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Residents take back neighborhood park
KENNEDY HEIGHTS, Ohio (Angela Ingram) -- A quiet neighborhood rocked by several murders last year had a choice. Do nothing or take a stand. People there chose the latter, and it's paid off.
Kennedy Heights Park is full. The band is playing and children are enjoying an evening out.
A young girl, Tarah Cave said she was at the park, "because since I was doing well in school my mom suggested I could come."
This is the last day of the year for 'play in the park', an event that was organized by members of the community who wanted to give families something positive to do.
Paul Zlatic of Pleasant Ridge said, "We've been residents of Pleasant Ridge for a few years and there were some things at the park that were not the best of things. We had some community members that wanted to support the place. We've probably been here about six or seven times throughout the summer, just to be a presence here"
The park has undergone a makeover of sorts. Last year, a man who murdered in the park during a double shooting, and that had a lot of families on edge.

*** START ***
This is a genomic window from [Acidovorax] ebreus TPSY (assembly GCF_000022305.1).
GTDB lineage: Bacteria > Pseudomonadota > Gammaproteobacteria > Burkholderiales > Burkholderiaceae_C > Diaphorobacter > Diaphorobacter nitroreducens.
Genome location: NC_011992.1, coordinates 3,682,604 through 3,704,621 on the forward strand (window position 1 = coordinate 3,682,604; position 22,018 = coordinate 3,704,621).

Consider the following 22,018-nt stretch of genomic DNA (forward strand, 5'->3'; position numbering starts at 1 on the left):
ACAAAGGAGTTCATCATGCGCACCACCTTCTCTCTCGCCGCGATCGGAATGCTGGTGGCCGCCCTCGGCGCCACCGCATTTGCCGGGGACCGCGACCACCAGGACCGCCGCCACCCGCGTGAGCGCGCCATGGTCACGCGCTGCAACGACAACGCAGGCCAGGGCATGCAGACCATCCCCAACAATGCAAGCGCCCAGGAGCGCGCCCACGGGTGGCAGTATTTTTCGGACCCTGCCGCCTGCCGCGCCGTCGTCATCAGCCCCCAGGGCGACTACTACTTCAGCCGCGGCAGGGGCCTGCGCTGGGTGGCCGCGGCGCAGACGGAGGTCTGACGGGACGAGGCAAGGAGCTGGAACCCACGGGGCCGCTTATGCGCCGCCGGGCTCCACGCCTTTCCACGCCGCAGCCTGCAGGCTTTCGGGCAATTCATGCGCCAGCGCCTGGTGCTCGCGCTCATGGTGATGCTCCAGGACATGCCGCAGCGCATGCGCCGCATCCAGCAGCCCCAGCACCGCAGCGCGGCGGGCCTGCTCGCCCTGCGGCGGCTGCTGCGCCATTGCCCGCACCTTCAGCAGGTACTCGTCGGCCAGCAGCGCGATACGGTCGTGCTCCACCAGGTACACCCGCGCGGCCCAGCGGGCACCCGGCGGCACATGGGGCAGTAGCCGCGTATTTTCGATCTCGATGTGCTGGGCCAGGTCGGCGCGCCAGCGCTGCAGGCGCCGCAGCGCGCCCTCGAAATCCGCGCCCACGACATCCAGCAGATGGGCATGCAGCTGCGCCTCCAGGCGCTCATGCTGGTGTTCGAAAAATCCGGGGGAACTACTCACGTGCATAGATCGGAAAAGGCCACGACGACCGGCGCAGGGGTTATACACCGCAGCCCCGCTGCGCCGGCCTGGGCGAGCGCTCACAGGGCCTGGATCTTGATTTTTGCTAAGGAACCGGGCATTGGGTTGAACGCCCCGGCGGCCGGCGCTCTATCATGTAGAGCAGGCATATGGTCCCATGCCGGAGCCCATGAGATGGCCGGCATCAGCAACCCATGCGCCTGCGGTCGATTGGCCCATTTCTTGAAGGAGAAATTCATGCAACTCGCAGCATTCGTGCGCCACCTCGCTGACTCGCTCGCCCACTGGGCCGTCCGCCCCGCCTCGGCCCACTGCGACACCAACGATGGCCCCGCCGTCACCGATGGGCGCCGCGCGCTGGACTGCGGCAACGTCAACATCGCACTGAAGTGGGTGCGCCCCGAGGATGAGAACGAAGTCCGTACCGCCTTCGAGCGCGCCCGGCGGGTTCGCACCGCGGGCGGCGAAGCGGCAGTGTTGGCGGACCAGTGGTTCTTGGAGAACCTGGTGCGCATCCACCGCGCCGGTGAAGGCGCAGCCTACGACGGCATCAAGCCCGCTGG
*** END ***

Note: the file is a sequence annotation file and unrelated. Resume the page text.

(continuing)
Cincinnati Police Captain Jeff Butler said, "about 15 months ago where we're standing we had a homicide. About a week later, we had one 50 to 75 yards from here. The residents didn't want to be in the park. They were afraid of the danger."
What followed was a community rallying, telling criminals through a strong presence that the park belongs to families.
Community organizer Susan Wade Murphy and others started play in park last year and continued it this year with activities for kids, food and fun.
People who live in Kennedy Heights and other neighboring communities say the turnaround in the park is a good example of people not giving up to crime.
"When you have great people like Kennedy Heights and Pleasant Ridge that are together and stand up and say 'no. this is home and no one is going to tread in my yard.' That's what they've done. They've reinvigorated the community," said Captain Butler.
"I think in Kennedy Heights and Pleasant Ridge you have people that intentionally move here to be a part of the community," said Zlatic. "When something bad happens, you respond with positive things."
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